On the other hand, some, let's say some expensive rotors will live through multiple pad changes, but one needs to be aware of the tolerance before making a decision on turning the rotor. If under cut, it causes additional heat and the possibility of other problems. The minimum thickness will be on the rotor somewhere, but may be hard to read after years of use, so it's wise to check, but with the cost of replacement rotors one is better served to just do a replacement.

I know long winded, but last year was at a Kia dealership getting the 2.0T update, and a woman was paying the bill for a brake job and one of the items was for the cutting of all 4 rotors. I couldn't stop myself, so mentioned that to the service manger, away from the woman, that after cutting the rotors they will be under the minimum spec, and his reply, "yeah, they will be under the minimum, but Kia approves cutting the rotors". Figures, nobody cares, just more money in their pocket.

Time to take the Goldendoodle out.
 

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I always thought that most factory rotors could be machined at least once and still have enough thickness, unless pads were severely worn and started eating the rotor or it was too badly warped. You don't need new rotors at every brake job.
With the cost of labor being so high nowadays, the incremental cost increase of new rotors is not very high as compared to paying for the labor to have them turned. At least aftermarket rotors, I don't know what the genuine Hyundai rotors cost. And I've had good performance with aftermarket rotors from reputable brands.

Plus the time involved in taking them in and waiting for the job to be done - once they're off the car you have to borrow your significant other's car to take them to the shop. I lived somewhere a few years back where the parts store was within walking distance, so I walked them over there one time, but otherwise, you're going to have to borrow a car, bike, something.

I just buy new ones every time now.

Although I have to say that I miss being within walking distance of the parts store! That's great when you need something and the car is already apart. But anyway.
 

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With the cost of labor being so high nowadays, the incremental cost increase of new rotors is not very high as compared to paying for the labor to have them turned. At least aftermarket rotors, I don't know what the genuine Hyundai rotors cost. And I've had good performance with aftermarket rotors from reputable brands.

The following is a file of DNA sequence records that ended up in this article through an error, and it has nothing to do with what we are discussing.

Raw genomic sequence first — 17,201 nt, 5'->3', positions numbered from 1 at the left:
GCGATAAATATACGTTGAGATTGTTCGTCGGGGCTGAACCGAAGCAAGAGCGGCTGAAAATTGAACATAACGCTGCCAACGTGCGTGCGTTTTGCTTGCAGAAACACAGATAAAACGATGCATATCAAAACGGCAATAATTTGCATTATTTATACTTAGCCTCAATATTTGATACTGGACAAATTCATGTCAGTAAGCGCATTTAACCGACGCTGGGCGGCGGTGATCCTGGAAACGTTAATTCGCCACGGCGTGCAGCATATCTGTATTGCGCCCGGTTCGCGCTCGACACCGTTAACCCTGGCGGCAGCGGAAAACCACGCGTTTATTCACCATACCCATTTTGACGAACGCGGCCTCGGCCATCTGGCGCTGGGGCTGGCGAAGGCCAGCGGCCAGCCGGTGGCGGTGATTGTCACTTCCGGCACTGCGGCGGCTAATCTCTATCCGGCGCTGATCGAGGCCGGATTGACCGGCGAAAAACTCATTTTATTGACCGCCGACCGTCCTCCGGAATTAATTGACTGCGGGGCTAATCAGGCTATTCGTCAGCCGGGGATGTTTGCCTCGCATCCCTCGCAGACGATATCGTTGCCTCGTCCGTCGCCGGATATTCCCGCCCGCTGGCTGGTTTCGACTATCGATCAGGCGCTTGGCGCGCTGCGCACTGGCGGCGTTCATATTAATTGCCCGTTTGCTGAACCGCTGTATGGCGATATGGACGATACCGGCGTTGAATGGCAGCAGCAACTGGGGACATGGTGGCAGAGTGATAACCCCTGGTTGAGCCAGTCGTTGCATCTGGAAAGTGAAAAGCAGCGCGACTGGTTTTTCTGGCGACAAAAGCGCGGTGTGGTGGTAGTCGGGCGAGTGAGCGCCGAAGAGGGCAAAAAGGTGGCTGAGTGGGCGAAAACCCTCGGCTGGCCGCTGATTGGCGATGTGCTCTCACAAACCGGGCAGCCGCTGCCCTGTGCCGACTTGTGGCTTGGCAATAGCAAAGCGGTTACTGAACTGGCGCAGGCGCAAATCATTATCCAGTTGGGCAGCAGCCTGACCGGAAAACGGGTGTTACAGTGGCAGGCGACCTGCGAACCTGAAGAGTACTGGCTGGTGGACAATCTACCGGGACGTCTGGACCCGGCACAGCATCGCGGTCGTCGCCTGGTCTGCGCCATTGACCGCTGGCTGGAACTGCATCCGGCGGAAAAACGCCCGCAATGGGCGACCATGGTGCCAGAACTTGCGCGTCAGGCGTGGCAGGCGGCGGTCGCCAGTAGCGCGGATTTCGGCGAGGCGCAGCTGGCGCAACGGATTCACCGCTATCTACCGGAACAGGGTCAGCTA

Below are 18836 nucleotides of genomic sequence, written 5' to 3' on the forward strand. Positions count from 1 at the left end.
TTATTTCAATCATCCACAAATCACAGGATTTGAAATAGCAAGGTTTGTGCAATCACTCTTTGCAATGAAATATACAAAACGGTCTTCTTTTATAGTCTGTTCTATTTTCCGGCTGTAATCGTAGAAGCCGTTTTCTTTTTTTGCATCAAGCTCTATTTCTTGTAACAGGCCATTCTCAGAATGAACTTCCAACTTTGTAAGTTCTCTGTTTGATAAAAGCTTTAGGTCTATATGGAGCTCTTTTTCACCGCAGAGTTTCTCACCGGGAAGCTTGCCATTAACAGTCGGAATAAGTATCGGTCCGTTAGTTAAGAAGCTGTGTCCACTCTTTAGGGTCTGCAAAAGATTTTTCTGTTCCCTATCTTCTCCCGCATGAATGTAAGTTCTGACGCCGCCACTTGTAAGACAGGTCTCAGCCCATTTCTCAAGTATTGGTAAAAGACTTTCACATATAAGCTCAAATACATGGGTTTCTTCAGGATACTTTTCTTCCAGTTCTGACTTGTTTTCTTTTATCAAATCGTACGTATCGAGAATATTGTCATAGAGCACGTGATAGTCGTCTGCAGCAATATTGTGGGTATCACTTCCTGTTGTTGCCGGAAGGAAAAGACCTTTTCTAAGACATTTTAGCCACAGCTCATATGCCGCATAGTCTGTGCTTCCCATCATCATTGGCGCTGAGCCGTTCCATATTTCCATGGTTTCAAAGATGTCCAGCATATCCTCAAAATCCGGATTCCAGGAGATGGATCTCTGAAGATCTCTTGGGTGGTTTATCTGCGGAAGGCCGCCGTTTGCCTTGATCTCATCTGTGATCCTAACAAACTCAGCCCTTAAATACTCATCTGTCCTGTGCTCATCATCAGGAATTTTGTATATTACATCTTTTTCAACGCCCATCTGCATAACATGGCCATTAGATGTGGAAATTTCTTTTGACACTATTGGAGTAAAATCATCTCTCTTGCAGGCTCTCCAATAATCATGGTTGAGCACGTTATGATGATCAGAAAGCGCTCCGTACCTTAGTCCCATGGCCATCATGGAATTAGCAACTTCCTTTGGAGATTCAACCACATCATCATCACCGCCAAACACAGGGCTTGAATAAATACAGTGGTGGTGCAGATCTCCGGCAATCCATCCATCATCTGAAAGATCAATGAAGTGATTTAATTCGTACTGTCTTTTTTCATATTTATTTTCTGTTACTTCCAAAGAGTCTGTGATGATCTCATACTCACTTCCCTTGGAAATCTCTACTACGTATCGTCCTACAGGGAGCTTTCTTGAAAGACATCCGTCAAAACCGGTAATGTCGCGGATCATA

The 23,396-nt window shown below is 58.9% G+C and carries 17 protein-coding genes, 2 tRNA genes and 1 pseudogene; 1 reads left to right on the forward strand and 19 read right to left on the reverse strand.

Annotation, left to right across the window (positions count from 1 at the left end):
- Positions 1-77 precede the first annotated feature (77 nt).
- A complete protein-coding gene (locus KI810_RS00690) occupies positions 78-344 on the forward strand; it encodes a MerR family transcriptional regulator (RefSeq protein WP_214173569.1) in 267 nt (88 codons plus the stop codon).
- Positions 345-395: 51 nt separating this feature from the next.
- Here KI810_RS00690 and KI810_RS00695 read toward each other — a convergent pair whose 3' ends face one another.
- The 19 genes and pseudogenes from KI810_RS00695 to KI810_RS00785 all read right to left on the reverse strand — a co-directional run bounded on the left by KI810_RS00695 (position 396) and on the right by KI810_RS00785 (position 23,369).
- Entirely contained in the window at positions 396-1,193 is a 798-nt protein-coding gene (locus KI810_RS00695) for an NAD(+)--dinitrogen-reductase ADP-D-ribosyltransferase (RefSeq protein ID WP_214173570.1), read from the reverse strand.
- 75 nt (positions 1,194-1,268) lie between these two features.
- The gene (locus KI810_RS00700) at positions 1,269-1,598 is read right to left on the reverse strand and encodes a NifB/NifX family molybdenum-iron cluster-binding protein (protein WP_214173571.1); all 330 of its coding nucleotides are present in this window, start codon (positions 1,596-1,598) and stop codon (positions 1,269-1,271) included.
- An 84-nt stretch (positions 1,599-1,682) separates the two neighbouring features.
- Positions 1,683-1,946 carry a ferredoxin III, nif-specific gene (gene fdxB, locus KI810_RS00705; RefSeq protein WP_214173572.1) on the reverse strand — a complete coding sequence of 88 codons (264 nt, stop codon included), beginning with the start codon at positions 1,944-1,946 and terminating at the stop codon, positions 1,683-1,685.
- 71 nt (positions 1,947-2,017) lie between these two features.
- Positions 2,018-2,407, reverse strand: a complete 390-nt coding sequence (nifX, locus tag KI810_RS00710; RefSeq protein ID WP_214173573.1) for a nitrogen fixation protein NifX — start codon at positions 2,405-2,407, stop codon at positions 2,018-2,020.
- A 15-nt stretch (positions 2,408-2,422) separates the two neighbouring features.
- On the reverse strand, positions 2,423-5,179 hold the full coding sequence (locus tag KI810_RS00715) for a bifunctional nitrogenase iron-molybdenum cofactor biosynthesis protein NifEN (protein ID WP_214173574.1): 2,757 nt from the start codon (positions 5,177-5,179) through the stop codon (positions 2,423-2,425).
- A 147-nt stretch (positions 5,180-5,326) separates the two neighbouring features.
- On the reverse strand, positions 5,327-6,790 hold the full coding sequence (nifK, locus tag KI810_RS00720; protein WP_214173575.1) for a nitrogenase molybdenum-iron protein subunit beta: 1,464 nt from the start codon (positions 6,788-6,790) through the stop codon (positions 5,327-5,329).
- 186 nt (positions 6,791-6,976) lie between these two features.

Plus the time involved in taking them in and waiting for the job to be done - once they're off the car you have to borrow your significant other's car to take them to the shop. I lived somewhere a few years back where the parts store was within walking distance, so I walked them over there one time, but otherwise, you're going to have to borrow a car, bike, something.
Not to mention trusting the rotor lathe to be serviced properly and in spec at "Joe Bob's muffler and tire". Not that I'm an environmentalist but I don't have heartburn throwing old rotors in the metal recycling bin and just using new ones at every brake job.
 

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The main thing about a new rotors is they are ground to a finer finish much better than any lathe can do. Labor cost is a big factor when deciding which way to go.
 

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When a rotor is sufficiently worn, and the pads are very low.... Sometimes that "lip" on the outer rim of the rotor surface where the pads have not worn the rotor, contact is made there and a grinding "growling" noise is heard. SOME pads are wider at their base where adhered to the metal backer plate.

Measure the rotor thickness, check the pads inner and outer. New rotors about the same price as cutting the old ones (if you DIY).